Who's the bigger hypocrite?
- Barack Obama, who schmoozes the wealthy for campaign contributions while waging a phony class war against "millionaires and billionaires."
- Warren Buffett, who publicly complains that his secretary pays a higher tax rate than he does while his company privately battles the IRS over $1 billion in unpaid taxes.
The disingenuousness of both men was on display Tuesday as the president pitched the "Buffett Rule" at Florida Atlantic University. Whipping up a crowd of students -- few of whom could tell the difference between earned and passive income -- Obama touted the populist mythology that the "rich" aren't paying their "fair share."
The president's remarks were billed as a "policy" speech, enabling him to bill taxpayers for his fundraising trip to South Florida. Wink, wink. This was raw politics for the masses and the media.
Before and after the FAU event, Obama was busy glad-handing behind closed doors, scooping up checks from Democratic Party donors. Odds are these fat cats were either feeling guilty about their financial position, or simply gullible, like the cheering college throng. Or both.
For public consumption, Obama preaches the Buffett Rule, which argues thatnohouseholdmakingmore than $1 million annually should pay a smaller share of theirincomeintaxesthanmiddle?classfamiliespay.
This blurs the crucial distinction between earned income and passive income, which has already been taxed. Buffett knows the difference, as he receives copious income from dividends and other investments. And he's free to write a check to the IRS if he wants to pay more. Of course, he doesn't.
The Buffett Rule's prescription for a 30 percent tax is political pablum. The top 1 percent of taxpayers -- with incomes exceeding $344,000 -- already pay an average of 30 percent in federal taxes, according to the Congressional Budget Office.
The White House argues that the wealthiest 1?in?1,000 taxpayers pay barely a quarter of their income in federal income and payroll taxes -- half of what they would have contributed in 1960.
Yet the top 5 percent of earners pay more than 70 percent of the taxes today, while 47 percent of Americans pay no income tax at all. Where's the "fairness" in that?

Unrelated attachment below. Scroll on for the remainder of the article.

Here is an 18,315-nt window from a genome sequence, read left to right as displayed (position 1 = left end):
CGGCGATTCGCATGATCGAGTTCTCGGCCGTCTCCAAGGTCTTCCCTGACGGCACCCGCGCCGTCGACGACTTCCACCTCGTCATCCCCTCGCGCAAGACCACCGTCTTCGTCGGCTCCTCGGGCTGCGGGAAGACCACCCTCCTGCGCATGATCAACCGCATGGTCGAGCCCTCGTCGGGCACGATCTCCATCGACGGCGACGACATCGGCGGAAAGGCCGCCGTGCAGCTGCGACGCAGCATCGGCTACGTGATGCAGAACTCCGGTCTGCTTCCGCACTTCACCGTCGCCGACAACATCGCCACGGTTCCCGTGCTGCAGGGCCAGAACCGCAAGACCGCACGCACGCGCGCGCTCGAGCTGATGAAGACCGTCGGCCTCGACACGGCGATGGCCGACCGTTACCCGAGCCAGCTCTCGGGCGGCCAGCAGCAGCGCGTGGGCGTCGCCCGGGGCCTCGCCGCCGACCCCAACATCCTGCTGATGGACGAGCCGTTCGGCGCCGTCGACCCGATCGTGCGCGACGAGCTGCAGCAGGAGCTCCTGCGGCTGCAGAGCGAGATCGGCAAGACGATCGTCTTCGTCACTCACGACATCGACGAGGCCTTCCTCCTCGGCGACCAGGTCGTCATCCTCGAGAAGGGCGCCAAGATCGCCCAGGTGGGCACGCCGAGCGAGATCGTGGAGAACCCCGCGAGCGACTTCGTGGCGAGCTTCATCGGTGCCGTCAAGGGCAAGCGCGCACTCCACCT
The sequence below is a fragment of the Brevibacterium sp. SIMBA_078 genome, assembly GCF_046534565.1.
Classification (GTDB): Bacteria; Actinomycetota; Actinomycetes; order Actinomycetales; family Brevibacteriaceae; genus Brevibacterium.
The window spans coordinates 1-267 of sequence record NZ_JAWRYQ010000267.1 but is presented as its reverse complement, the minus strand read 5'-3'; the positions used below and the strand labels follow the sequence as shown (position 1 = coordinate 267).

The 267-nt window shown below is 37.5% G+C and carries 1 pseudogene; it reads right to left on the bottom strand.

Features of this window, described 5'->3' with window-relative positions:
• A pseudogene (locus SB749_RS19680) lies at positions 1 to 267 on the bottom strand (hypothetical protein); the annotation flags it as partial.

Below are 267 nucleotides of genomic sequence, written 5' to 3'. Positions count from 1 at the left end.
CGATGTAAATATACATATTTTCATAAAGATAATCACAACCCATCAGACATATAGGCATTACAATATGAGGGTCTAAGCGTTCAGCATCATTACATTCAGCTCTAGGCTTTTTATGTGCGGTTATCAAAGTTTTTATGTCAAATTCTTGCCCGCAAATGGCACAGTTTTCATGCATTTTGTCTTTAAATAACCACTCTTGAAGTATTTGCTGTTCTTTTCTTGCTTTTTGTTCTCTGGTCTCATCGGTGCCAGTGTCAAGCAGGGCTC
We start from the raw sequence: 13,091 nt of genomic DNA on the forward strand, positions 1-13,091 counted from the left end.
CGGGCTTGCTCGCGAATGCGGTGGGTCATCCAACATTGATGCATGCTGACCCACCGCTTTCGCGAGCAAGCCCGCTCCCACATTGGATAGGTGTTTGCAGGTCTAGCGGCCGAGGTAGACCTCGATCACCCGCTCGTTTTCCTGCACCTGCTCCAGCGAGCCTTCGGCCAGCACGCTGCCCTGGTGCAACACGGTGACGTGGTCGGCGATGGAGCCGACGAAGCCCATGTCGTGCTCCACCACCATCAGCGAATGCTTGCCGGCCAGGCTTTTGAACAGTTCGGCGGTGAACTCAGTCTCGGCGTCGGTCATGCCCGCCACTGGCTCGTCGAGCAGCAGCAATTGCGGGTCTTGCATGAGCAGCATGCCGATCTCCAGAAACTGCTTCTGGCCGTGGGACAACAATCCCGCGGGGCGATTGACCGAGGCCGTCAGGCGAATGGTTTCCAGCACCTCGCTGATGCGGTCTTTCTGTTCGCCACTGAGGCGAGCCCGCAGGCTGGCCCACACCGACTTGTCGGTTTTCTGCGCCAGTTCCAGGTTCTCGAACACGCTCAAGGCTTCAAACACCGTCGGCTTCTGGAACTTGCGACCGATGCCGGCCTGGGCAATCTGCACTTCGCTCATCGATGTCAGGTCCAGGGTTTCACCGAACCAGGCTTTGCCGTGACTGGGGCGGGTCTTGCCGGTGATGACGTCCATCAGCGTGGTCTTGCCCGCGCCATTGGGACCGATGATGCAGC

While Obama's fixation on the wealthy appears to play well with college crowds and the chattering class, it's risky business with the rest of the country.
A poll by the moderate Democratic group Third Way reported Monday that 80 percent of independent voters prefer a candidate who focuses on creating economic opportunity rather than reducing "income inequality."
Another survey published by The Hill found just 4 percent of respondents agreed with Obama that it would be fair to take 40 percent of income from the better off.
Indeed, how can a redistributionist crusade that raises taxes on small-business owners (i.e., job creators) lower unemployment and kick-start the economy? Answer: It can't, and never has.
As the Democratic-controlled Senate prepares for a vote on the Buffett Rule next week, it's worth noting that Buffett's company, Berkshire Hathaway, remains locked in a dispute with the IRS.
The eighth-largest public company in the world, according to Forbes, admits to still owing $1 billion in taxes dating back to 2002. The firm says it expects to "resolve all adjustments proposed by the Internal Revenue Service" sometime this year. Maybe even by Election Day.
Meantime, maybe Buffett could give his poor secretary a raise while he's at it.
Contact Kenric Ward at email@example.com or at (772) 801-5341.